• Jarbath Peña Law Group PA

Why Do I Need My Ex’s Permission to Go on Vacation with My Own Kids?

Updated: Aug 11


A very frequently asked question after divorce or custody case is whether or not a parent needs the other parent’s permission to go on vacation with their child. And like most issues that arise post-divorce or post-custody, the answer is that it depends on the circumstances and the final court order. Where you want to take your child, the length of time you’ll be gone, and what your parenting agreement dictates all factor into this equation. The attorneys at the Jarbath Peña Law Group understand that these post-divorce issues can be confusing. But we want you to know that we are here to help. If you need advice or guidance on whether or not you need permission to take your child on vacation, or need help acquiring that permission, we are only a phone call away.


Basic Rule of Thumb

But if parents cannot or will not work together, the judge will make these decisions for them. Either way, the final dissolution of marriage or custody order will contain either the parenting agreement or parenting plan. And that is the first place you should look whenever a custody issue arises.

Local or Out-of-State Travel

As we said, permission requirements vary depending on where you are going, and how long you are going to be away from home. For instance, suppose your parenting agreement says that you get your child for one week, and your ex has them the next week. Then suppose that you want to go visit your grandmother in Alabama for 4 days with your child. Now, there are two provisions you will need to look at to determine whether you need to ask your ex for permission for this trip.


First, does the parenting agreement state that you must always request permission before taking your child out of state? If it does, then that is your answer. You need to ask permission. But what if your agreement is silent on the matter? Now you can look to the parenting time schedule. If, as stated above, you have the child for a full week and your trip is shorter than that, the chances are high that you do not need to ask permission from your ex to visit grandma. Sometimes, you do not need to ask permission, but you will need to notify the other parent in advance. Either way, make sure you follow the plan.


However, if you plan a two-week trip, everything changes. Now you are infringing on your ex's parenting time and you will need to get their permission before leaving the state. Here's the bottom line: this is a tricky area of law and if you want to be certain that you are not going to have any legal issues with your ex. Therefore, it is best to speak to your attorney for advice on exactly how to handle this situation.


International Travel

If you want to take your child out of the country, things can get a bit more complicated. If your child is under 16 years of age, both parents must sign for them to attain a passport. But what if your ex refuses to sign? Can they bar you from traveling internationally with your child?


Again, the first place to look is to your agreement, and what it says about international travel, and passports, and consent. However, if it the information in the parenting plan is not clear or not present, then you have to look to the Courts for help.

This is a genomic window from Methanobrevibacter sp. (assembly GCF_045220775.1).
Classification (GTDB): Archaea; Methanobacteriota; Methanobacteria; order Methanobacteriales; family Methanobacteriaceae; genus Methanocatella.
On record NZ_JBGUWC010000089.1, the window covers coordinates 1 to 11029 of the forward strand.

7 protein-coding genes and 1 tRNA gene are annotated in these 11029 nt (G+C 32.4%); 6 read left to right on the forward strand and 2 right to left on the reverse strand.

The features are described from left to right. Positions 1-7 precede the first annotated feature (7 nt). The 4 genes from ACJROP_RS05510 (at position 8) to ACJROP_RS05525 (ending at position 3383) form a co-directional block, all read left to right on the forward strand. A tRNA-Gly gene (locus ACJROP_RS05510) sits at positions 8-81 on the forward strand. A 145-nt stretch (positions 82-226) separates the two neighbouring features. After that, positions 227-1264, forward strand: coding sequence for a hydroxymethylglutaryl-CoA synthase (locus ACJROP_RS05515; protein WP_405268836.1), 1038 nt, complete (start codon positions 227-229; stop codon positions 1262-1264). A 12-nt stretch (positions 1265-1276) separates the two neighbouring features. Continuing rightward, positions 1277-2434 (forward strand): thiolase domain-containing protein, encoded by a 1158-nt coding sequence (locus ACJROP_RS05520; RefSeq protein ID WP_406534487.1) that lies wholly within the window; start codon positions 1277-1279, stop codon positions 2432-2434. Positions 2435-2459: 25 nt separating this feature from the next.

Fortunately, federal regulations provide a pathway for you and your child to enjoy international travel even if your ex unnecessarily objects. The US Code of Federal Regulations (CFR) provides an avenue for relief if your ex is unjustifiably attempting to block you from traveling abroad with your child. In such a case, the CFR allows you to petition a court of competent jurisdiction to authorize you to get a passport for your child without the other parent’s signature and to travel abroad. This court can issue an order that:

  • Cites the specific law from the CFR that it is basing its decision on;

  • Authorizes you to obtain a passport for your child without the co-parent’s signature;

  • Identifies the period of time you will be traveling;

  • Authorizes you to travel without the written consent of your ex; and

  • States that the basis of the court order is the lack of cooperation of the co-parent.

This order should also specifically ask all governmental agencies, both state and federal, to cooperate with the order. Now please understand that the judge cannot order these agencies to comply. But the judge can request compliance, and most agencies will honor that request. Therefore, it is very important that you carry a certified copy of this order with you at all times. Present it when requesting your child’s passport, and during your entire trip.


Let Us Help


The experienced and knowledgeable family law attorneys at The Jarbath Peña Law Group understand the hurdles you face after divorce. Our compassionate lawyers are committed to serving the people of Coral Gables and the surrounding Miami area throughout all stages of divorce and beyond. Don’t risk getting into legal trouble by leaving the state without your ex’s permission unless you know you have the legal right to do so. If you are unsure of your rights or have questions, we have the answers. Call today and we will help you navigate post-divorce legal issues. You can reach us at 305-615-1005 or through our online contact form. We look forward to serving you!


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